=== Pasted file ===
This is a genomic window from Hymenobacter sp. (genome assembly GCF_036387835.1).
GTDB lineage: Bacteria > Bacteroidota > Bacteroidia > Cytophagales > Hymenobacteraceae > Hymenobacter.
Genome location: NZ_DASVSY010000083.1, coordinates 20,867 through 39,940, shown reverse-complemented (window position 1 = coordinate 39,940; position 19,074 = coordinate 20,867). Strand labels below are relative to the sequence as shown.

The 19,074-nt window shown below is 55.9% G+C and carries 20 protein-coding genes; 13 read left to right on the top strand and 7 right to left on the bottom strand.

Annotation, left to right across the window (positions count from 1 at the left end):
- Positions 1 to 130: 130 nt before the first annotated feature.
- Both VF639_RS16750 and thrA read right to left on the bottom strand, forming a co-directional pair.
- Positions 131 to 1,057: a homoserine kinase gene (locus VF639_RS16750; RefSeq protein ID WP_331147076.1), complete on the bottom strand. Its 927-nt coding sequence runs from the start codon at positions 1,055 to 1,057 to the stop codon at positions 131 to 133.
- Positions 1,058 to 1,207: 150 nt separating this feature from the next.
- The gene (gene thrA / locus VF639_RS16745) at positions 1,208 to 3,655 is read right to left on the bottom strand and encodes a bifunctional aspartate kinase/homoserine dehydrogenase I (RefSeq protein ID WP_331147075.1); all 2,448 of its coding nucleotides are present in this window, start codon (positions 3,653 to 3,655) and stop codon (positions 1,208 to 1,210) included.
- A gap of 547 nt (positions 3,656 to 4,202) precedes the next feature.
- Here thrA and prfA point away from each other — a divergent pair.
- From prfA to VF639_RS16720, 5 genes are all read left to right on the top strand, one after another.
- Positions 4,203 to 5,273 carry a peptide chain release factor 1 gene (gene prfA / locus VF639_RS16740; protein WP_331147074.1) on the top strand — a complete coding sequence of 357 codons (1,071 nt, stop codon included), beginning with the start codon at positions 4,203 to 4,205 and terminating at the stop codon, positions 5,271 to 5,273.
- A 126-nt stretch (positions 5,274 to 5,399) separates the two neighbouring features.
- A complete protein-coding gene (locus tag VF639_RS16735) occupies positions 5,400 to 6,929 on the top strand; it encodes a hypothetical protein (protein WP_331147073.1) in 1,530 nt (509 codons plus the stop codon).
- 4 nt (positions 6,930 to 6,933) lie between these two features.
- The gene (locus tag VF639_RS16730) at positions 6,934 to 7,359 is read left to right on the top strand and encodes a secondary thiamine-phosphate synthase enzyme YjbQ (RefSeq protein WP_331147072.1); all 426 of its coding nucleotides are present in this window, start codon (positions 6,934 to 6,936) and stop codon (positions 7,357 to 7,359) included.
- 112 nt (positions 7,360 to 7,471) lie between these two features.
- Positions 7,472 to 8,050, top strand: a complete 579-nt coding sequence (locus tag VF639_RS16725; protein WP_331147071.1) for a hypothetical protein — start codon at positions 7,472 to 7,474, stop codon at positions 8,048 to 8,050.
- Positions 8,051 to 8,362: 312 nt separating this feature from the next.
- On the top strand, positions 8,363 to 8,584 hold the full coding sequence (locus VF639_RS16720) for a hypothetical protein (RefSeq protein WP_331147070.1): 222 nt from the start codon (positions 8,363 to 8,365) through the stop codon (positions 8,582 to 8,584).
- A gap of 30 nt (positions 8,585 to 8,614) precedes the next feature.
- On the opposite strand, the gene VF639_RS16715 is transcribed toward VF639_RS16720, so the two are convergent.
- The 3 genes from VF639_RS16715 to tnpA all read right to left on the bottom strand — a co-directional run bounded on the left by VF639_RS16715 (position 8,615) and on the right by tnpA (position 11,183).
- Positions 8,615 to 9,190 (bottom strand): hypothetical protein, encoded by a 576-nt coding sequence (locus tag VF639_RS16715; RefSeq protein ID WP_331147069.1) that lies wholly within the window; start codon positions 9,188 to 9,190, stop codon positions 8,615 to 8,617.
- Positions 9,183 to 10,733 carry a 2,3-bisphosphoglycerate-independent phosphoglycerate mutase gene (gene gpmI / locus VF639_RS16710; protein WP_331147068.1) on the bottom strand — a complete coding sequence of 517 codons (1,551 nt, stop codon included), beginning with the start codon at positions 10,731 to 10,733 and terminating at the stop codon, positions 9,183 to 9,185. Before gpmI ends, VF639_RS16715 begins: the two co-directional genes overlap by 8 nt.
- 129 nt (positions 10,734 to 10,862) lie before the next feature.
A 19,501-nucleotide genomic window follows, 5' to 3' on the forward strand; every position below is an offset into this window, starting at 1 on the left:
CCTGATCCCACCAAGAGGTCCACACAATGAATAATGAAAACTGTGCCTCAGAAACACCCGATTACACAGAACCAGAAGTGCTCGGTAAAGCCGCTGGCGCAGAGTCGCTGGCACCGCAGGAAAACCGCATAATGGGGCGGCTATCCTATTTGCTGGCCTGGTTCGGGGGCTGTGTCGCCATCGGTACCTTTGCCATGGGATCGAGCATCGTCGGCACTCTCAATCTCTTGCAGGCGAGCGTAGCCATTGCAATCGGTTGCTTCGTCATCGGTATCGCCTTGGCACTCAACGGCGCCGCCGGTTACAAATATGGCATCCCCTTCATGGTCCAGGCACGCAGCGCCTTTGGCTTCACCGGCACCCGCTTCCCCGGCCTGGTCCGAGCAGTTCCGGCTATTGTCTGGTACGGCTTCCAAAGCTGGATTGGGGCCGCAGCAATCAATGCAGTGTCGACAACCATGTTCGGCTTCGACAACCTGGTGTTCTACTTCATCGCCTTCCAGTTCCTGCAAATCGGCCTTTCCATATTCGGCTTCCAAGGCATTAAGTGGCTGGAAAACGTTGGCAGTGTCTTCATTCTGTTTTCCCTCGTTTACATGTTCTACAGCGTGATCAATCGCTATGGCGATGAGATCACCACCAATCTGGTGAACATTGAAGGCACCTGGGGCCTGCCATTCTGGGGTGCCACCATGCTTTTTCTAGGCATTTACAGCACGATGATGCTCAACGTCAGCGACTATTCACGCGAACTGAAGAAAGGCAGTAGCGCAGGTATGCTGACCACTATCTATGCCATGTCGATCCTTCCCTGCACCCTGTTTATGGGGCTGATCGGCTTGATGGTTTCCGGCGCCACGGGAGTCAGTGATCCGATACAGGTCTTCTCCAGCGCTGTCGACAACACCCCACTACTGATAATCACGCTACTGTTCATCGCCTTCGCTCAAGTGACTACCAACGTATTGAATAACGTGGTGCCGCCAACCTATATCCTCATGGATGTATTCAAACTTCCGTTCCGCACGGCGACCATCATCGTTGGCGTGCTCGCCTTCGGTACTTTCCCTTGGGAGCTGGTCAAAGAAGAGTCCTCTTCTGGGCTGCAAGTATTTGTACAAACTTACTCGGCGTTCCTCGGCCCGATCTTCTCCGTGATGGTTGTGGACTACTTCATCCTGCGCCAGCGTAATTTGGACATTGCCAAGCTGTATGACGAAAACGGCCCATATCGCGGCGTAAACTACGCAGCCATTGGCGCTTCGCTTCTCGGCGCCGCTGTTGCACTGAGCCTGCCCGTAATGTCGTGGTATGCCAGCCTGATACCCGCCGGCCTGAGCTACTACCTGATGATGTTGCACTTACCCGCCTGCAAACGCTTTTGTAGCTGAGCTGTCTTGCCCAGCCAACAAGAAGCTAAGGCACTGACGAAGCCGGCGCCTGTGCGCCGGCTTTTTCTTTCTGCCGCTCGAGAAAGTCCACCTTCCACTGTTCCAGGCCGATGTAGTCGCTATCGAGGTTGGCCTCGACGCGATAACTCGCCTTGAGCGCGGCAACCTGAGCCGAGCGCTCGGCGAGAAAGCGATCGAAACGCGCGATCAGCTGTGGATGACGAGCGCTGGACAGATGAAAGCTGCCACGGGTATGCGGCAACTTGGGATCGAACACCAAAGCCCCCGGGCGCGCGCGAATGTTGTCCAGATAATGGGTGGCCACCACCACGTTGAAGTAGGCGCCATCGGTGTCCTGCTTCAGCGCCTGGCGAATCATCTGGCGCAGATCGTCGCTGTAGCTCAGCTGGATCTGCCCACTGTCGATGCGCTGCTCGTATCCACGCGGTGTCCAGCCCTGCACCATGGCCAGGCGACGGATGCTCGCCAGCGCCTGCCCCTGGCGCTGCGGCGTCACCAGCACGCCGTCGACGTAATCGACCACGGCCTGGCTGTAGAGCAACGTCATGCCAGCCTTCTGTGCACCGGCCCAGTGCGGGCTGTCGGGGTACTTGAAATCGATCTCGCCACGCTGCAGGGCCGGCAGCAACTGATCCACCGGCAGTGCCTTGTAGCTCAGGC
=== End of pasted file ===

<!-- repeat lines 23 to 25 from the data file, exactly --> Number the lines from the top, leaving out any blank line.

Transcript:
- A gap of 30 nt (positions 8,585 to 8,614) precedes the next feature.
- On the opposite strand, the gene VF639_RS16715 is transcribed toward VF639_RS16720, so the two are convergent.
- The 3 genes from VF639_RS16715 to tnpA all read right to left on the bottom strand — a co-directional run bounded on the left by VF639_RS16715 (position 8,615) and on the right by tnpA (position 11,183).